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Old 12-12-2012, 02:50 PM   #1
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Default Digital hydrometer?

Read about beer bug...not for sale yet. Anyone know of a digital hydrometer?

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Old 12-12-2012, 03:02 PM   #2
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I can't wait for the collective brewing geek community to jump on figuring out how it works.

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Old 12-12-2012, 03:15 PM   #3
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Quote:
Originally Posted by hog2up View Post
Read about beer bug...not for sale yet. Anyone know of a digital hydrometer?
Yes, and they are widely used in the brewing, distilling, soft drink and other industries i.e. anywhere that a quick means of determining the composition of a binary or near binary mixture is needed. Do a search on Anton Paar. They seem to be the major manufacturers of these instruments.

They work by measuring the natural (resonance) frequency of a glass U shaped tube into which the substance to be measured is injected. The resonance frequency depends on the mass of the tube which, of course, includes the mass of the material it holds. Given that the tube holds a fixed volume its mass and thus resonant frequency depends on the density of the fluid in the tube. Resonance is determined by exciting the tube by means of an electromagnet near a permanent magnet fixed to the tube itself and then removing the excitation so that the tube oscillates at its natural frequency. The density is prortional to the square of the period (reciprocal of the frequency) of oscillation normalized by a reference frequency. Calibrataion constants are determined by measuring dried air (barometer reading required) and de ionized water. Temperature is critical. To read to 0.000005 (as the best instruments do) temperature must be controlled to a couple of millidegrees) C.

I should note that I'm guessing as to exactly how the natural frequency is determined. Sweeping the excitation frequency while looking for a dramatic phase change between the excitation frequency and the motion (sensed by a second magnet/electromagnet) should work and in the older ones you could hear the frequency varying but in the newer ones you cant. And the salesmen are kind of vague on the details. I put what I did above because the better instruments correct for viscosity which they could do by measuring the decrease in amplitude over time after removing excitation.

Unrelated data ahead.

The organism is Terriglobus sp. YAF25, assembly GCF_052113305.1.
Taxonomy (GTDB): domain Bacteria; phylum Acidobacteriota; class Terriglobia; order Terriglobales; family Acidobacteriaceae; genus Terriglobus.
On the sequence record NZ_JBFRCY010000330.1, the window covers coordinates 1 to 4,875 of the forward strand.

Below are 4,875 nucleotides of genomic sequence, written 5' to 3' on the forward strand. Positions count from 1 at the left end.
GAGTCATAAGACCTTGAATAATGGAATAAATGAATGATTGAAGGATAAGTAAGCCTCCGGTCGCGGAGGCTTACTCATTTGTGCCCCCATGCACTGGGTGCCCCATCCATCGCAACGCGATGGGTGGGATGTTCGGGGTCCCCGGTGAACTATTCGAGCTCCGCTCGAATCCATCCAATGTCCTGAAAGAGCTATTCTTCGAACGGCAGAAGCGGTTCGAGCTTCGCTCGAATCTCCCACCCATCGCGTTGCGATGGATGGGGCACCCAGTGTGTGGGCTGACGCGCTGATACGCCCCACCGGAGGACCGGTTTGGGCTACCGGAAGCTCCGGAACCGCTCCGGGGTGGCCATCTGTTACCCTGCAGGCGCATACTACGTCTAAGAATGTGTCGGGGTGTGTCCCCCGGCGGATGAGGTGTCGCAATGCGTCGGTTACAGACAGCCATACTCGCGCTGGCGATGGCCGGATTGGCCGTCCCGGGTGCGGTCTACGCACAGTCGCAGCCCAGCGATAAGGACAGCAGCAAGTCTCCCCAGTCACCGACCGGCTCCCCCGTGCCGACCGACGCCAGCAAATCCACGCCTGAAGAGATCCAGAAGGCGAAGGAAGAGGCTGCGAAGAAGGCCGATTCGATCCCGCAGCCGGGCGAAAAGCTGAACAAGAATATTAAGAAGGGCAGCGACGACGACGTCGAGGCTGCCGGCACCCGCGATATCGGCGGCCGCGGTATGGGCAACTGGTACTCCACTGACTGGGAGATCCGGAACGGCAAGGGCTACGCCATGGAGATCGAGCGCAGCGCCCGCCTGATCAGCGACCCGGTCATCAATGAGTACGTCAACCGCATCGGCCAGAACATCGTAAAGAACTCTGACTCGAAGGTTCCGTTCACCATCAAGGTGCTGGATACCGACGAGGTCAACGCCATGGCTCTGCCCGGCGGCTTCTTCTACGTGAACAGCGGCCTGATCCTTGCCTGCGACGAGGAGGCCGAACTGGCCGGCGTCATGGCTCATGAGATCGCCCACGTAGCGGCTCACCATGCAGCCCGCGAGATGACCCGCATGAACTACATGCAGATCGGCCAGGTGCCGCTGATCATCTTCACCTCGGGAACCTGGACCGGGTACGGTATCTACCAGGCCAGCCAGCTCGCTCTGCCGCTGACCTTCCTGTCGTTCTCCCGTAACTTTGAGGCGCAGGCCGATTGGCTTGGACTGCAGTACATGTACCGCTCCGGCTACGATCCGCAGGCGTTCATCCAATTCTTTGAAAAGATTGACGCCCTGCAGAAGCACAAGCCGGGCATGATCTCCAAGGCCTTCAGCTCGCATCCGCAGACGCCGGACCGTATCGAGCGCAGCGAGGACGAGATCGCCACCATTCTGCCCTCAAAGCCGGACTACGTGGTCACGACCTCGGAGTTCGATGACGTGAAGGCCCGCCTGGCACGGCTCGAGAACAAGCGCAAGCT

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Old 12-12-2012, 03:43 PM   #4
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A.J, the beer bug doesn't seem to have this U-tube and I also wonder how one can determine gravity through resonance while there are CO2 bubbles in the solution. The latter is the case during active fermentation.

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Old 12-12-2012, 04:14 PM   #5
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FWIW, we had a few discussions on realtime gravity measurements in the past. Here is one that has a lot of information and may be connected to the BeerBug: http://www.homebrewtalk.com/f11/real...monitor-85661/

Here is some more info: http://www.kickstarter.com/projects/...tal-hydrometer

There is a sensor that is submerged into the beer.

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Old 12-12-2012, 07:56 PM   #6
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A.J, the beer bug doesn't seem to have this U-tube and I also wonder how one can determine gravity through resonance while there are CO2 bubbles in the solution. The latter is the case during active fermentation.
Ah. I didn't realized that the 'beer bug' was an existing product (or quasi existing product) and so responded to the 'ever heard of a digital hydrometer' question.